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Coordinating Your Care Through a Medical Home

If you have a chronic condition like diabetes or heart disease, staying healthy requires that you play an active—and sometimes unfamiliar—role in your care.

For example, you may need to take new medicines, change your diet and lifestyle, and check your blood sugar or blood pressure levels. Most likely, you will need to see your doctor and other health professionals, like nurses, pharmacists and other clinicians, more often than you did before.

Managing all of this can be a challenge. You’ll need to make changes in your daily routine and get used to new medicines. And you’ll want to keep track of the advice of your care team. This may require more appointments, more tests or more follow-up.

It’s no wonder that you may feel overwhelmed by it all.

There is a better way, however. It’s called a medical home or patient-centered care. The idea isn’t new, but it’s getting tested in new and larger ways. It takes a team approach to primary care—and puts the patient at the center of that team.

Medical home teams often work in a primary care doctor’s office or clinic. Team members can include doctors, nurses, pharmacists and physical therapists. They help coordinate the care of their patients—of any age—across a range of settings, such as health clinics, care by cardiologists or other medical specialists, and hospitals.

How is the medical home model different from regular medical care?

Medical home teams try to broaden your access to primary care, which can reduce the risk that a medical problem will get worse and require a hospital visit.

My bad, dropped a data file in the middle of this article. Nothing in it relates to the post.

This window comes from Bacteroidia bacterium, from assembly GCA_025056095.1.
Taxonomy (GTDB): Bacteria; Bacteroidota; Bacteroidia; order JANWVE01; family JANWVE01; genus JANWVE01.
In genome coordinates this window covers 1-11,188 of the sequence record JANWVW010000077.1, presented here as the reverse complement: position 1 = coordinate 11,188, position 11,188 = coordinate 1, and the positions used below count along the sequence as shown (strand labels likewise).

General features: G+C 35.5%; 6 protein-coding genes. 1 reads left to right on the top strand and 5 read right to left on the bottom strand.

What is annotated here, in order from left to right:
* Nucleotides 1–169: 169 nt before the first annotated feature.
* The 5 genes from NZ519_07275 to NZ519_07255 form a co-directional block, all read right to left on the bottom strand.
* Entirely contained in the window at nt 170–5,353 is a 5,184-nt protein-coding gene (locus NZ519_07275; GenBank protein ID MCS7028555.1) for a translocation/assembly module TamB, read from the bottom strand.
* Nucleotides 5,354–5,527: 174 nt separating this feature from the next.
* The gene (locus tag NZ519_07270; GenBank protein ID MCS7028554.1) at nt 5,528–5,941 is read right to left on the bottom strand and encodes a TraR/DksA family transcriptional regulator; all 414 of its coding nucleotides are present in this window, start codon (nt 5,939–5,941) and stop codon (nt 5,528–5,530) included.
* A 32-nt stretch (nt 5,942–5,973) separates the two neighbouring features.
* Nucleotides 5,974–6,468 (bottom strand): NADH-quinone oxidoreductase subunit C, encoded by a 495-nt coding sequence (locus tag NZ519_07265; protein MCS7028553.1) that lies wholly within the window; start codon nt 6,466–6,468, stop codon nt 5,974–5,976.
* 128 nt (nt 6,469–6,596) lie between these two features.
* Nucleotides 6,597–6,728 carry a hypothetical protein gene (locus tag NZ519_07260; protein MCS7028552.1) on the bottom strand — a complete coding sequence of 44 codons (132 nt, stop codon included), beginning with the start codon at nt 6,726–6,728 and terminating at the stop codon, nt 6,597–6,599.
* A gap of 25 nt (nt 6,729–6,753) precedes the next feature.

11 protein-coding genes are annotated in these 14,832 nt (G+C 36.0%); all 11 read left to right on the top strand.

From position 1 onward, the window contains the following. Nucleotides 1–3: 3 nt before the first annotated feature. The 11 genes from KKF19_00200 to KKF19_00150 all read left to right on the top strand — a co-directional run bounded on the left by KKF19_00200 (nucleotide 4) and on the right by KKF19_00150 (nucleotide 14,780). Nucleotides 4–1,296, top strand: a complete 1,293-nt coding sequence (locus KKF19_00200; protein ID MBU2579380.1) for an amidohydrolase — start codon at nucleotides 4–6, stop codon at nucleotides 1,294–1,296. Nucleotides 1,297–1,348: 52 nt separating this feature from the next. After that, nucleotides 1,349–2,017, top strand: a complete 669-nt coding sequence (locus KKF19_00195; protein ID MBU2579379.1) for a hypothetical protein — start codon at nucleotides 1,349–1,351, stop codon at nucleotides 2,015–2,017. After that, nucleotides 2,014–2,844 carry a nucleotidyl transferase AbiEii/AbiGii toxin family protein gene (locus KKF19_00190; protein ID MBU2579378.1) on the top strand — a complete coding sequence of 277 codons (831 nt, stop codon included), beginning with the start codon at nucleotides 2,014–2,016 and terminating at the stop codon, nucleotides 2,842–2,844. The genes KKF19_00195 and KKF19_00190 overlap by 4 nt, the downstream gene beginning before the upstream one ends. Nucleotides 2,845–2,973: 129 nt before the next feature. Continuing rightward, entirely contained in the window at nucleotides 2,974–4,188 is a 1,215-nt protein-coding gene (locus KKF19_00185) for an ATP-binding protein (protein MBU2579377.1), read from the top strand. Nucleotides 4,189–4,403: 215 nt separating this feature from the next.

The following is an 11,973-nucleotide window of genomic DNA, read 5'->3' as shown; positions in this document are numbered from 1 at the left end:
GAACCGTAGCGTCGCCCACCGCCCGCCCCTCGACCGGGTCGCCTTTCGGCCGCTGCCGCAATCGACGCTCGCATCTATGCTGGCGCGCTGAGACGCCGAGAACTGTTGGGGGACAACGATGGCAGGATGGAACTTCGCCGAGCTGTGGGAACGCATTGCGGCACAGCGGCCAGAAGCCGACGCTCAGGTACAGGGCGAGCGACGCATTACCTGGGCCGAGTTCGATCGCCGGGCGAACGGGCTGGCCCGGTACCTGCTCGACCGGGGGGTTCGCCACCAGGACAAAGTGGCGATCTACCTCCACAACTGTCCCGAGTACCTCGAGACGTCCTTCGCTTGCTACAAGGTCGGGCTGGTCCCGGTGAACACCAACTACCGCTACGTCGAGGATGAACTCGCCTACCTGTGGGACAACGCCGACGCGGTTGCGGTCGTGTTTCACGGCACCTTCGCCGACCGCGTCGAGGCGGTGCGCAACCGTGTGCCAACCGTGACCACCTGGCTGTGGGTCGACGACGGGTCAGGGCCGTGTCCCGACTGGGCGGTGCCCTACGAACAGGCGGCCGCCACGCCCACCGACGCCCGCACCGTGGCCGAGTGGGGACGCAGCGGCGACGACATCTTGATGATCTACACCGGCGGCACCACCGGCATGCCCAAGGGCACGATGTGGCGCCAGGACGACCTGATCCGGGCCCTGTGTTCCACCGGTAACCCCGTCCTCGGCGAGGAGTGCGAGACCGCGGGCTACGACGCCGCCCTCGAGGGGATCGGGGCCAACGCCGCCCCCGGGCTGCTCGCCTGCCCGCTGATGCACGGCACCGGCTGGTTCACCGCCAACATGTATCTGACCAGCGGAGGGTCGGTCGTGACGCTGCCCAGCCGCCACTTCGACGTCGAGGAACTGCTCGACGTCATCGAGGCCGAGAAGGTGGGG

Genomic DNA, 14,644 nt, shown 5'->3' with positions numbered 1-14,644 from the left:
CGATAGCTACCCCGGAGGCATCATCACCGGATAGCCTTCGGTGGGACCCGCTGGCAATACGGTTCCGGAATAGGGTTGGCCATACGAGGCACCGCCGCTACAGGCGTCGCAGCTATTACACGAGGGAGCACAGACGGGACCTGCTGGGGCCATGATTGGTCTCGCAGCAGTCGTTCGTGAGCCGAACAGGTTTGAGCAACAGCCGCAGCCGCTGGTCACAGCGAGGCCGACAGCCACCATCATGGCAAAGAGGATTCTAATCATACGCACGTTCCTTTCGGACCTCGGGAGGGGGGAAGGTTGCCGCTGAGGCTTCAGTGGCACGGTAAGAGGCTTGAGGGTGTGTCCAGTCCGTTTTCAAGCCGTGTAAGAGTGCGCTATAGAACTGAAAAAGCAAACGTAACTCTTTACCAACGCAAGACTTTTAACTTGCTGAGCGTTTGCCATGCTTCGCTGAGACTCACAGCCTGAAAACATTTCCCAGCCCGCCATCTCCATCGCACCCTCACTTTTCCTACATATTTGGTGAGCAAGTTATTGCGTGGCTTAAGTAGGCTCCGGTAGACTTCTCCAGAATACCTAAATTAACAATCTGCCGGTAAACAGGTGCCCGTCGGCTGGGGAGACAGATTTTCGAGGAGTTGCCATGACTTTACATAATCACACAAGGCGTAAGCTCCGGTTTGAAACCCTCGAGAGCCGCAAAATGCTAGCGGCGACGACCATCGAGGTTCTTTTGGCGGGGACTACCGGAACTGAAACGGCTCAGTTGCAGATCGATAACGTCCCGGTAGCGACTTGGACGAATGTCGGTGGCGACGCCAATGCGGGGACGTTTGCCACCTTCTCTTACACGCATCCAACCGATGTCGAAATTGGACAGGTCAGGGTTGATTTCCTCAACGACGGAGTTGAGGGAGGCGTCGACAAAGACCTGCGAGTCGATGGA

A medical home team also can help coordinate the care that you need beyond primary care. For example, if you have heart disease, you might need to be seen by a heart specialist. The medical home team can arrange for that visit, make sure you’re prepared, and make sure that any test results from the appointment are provided to the patient and communicated to the care team.

Some of the largest primary care groups in the United States have agreed on key principles of a patient-centered medical home. The groups include the American College of Physicians, the American Academy of Family Physicians, the American Academy of Pediatrics and the American Osteopathic Association.

And, starting this summer, the federal government will launch a demonstration of the medical home model for Medicare patients. The three-year project will test this model on the care of older patients with certain illnesses that need ongoing medical monitoring, advising or treatment.

Medical home teams that want to take part in this project must be able to track patients’ test results, review medicines and follow up with providers. Doctors who use this model and have electronic medical records are encouraged to participate.

The results of the Medicare project will be important, as our population gets older and needs more health care. Today, people 85 and older are the fastest growing segment of the U.S. population, according to the U.S. Census. The 65 and older group is expected to double in size in the next 25 years.

Can you find a medical home in your community? The concept isn’t widespread, but it’s getting more popular. If your doctor or your family’s doctor is a member of one of the national primary care or pediatric groups, he or she may be familiar with medical homes.

If not, there still are things you can do to play an active role in your health. Talk to your doctor about this concept. Ask your doctor how he or she can work with you to coordinate your care and keep you informed. Being an involved, engaged patient can go a long way toward getting the care you need.

I’m Dr. Carolyn Clancy, and that’s my advice on how to navigate the health care system.

Carolyn M. Clancy, a general internist and researcher, is an expert in engaging consumers in their health care. She is the director of the U.S. Agency for Healthcare Research and Quality.

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